Executive Intelligence Review


Central Banks Will Trigger Crash; Evans-Pritchard Can’t Say Which One

June 18, 2018(EIRNS)—The June 16 Telegraph carried a long op-ed by its International Business Editor Ambrose Evans-Pritchard, warning that the “Big 4” central banks’ collective end of QE by the end of 2018, and rising interest rates, will trigger a financial crash. Headlined “A Worldwide Financial Storm Is Brewing as Central Banks Pick Their Poison,” the op-ed does not determine which poison will cause the crash, but that it will come essentially from excessive debt and rising interest rates.

“The world has never been so leveraged, and therefore so sensitive to a monetary squeeze,” Evans-Pritchard writes. The Institute of International Finance says world debt reached 318% of GDP at the end of 2017, 48 percentage points higher than the pre-Lehman peak. Emerging market debt has jumped from 145% to 210%. That is where the trouble is brewing. It is a near mathematical certainty that the currency crisis in Argentina and Turkey—already nibbling at Brazil, South Africa, and Indonesia—will spread to the rest of the emerging market nexus....”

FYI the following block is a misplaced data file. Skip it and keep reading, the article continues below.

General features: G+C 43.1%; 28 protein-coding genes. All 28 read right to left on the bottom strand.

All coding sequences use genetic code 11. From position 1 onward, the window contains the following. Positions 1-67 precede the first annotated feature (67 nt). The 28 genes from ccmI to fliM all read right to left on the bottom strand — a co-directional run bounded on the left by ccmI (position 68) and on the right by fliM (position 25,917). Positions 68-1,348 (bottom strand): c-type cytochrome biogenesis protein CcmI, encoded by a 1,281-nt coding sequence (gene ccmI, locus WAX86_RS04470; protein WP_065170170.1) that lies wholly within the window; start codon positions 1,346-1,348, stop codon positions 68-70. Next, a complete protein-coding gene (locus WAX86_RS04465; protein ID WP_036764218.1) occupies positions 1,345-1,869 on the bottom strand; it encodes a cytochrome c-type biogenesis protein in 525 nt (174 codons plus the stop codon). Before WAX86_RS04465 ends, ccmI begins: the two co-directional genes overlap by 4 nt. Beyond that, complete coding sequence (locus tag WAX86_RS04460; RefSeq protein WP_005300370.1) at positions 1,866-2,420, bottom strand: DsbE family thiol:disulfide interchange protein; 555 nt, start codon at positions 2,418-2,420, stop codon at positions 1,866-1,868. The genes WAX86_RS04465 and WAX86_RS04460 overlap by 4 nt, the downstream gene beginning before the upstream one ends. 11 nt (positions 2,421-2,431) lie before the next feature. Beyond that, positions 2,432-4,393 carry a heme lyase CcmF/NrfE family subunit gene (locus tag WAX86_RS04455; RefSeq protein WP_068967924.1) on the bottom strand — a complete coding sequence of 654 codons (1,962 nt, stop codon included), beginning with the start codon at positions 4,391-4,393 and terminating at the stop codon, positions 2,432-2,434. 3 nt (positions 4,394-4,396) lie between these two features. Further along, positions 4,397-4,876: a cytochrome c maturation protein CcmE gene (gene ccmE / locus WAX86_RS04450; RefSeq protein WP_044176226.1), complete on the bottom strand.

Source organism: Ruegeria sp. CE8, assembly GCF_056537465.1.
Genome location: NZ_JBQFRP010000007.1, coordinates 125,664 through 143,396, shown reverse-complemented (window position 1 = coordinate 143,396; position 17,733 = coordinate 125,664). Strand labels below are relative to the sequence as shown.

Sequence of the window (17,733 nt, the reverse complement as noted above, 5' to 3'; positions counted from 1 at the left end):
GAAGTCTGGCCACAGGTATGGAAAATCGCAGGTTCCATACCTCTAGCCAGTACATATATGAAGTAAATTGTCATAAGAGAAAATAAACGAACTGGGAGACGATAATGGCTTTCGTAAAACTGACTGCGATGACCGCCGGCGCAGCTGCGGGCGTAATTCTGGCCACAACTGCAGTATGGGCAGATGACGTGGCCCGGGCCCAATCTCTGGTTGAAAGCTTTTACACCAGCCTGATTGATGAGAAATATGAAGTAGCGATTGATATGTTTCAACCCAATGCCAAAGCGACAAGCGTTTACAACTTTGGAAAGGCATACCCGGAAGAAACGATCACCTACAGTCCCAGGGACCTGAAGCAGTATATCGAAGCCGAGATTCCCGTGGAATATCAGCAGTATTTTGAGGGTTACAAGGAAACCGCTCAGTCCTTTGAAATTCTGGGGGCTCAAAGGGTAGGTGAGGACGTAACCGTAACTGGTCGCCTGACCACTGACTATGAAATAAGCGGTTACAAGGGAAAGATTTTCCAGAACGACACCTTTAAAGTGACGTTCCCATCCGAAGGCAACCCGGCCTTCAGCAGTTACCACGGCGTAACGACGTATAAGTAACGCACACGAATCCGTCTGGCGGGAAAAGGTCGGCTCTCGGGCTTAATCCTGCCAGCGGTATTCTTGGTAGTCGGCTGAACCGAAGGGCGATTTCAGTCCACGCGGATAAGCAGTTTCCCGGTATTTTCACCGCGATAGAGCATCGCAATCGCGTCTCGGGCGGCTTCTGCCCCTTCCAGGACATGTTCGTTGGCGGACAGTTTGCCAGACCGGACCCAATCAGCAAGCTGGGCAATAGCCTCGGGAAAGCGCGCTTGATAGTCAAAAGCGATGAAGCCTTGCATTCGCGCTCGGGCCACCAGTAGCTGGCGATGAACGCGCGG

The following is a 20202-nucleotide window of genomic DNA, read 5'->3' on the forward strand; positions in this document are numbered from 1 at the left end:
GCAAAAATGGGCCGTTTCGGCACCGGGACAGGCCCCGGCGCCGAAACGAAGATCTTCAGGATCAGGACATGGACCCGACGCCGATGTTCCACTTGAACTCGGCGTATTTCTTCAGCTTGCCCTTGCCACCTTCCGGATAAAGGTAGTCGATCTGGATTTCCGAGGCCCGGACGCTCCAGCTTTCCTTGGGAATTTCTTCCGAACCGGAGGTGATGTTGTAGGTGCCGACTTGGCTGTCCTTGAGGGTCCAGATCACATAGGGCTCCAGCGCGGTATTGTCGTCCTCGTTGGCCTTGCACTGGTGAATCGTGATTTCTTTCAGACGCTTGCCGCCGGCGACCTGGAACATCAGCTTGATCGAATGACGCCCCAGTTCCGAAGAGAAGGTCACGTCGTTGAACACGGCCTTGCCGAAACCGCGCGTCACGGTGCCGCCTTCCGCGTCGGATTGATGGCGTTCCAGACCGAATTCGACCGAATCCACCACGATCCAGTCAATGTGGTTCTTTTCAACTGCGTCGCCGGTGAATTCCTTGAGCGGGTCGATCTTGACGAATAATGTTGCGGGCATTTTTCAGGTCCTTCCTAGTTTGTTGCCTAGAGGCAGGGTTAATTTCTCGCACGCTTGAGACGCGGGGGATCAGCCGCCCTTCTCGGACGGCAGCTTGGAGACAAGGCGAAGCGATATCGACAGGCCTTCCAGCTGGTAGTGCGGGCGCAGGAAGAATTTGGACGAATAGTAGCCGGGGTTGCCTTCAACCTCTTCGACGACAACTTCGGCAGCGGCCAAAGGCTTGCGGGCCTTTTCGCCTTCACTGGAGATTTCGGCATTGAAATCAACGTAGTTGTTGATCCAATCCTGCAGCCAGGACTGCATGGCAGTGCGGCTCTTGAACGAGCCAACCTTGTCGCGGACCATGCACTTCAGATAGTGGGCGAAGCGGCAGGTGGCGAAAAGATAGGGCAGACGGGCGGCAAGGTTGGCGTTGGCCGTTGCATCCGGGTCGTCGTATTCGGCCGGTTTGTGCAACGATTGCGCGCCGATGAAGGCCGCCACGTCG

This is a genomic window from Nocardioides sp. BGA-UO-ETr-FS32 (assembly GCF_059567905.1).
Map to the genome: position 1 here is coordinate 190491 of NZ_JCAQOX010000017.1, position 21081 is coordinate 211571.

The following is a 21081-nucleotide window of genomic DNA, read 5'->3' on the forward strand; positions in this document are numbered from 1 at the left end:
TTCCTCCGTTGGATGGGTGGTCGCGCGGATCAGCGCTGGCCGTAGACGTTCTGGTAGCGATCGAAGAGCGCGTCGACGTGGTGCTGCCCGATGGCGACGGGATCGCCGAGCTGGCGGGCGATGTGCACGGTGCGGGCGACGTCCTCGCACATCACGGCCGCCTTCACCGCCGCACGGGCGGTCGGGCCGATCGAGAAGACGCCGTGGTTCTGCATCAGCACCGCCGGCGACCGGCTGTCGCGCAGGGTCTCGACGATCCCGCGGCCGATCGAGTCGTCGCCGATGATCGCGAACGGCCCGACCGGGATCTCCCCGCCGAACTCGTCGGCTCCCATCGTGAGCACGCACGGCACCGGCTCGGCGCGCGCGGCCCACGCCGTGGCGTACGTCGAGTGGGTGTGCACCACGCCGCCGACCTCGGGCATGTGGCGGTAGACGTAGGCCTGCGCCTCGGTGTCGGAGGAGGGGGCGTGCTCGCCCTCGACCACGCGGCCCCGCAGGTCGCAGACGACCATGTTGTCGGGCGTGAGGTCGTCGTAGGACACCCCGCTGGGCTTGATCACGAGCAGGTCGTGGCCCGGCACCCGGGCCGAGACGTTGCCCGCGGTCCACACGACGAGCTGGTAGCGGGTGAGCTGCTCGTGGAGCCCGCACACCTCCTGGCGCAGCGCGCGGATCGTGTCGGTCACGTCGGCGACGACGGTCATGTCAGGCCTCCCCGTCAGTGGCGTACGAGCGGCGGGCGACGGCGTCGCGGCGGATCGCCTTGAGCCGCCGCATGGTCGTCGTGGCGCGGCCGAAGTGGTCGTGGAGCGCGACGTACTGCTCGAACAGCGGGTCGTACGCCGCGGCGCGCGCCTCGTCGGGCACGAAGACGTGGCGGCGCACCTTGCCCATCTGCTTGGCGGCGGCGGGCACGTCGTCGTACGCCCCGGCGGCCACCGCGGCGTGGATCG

Judging that the Federal Reserve’s rundown of its assets and increasing rate hikes stem simply from overconfidence, Evans-Pritchard forecasts a “dollar shock.”

“The Bank for International Settlements estimates that offshore dollar debt—much of it borrowed by private companies in East Asia and Latin America—has jumped fivefold to $11 trillion since the early 2000s. There is a further $13 trillion in ‘equivalent’ derivatives, three-quarters with a maturity of less than one year. The nub of the matter is that a surging dollar forces global commercial banks to retrench and causes a liquidity squeeze through complex swap and hedge contracts. It is a toxic cocktail when combined with surging U.S. interest rates as well.”

By contrast, he thinks, the European Central Bank (ECB) has a particular, nasty motive—targeting Italy for the treatment Greece received:

“The ECB is turning down the spigot in tandem, but largely for political reasons. The economic rationale is weak.... The Eurozone economy has slowed to stall speed....

“The end of QE in Europe is doubly treacherous because it rips away the ECB shield for Italy. Mario Draghi’s ‘do whatever it takes’ no longer holds. There is no sovereign backstop except on political conditions that Rome will not lightly accept. Bond markets are certain to test this.”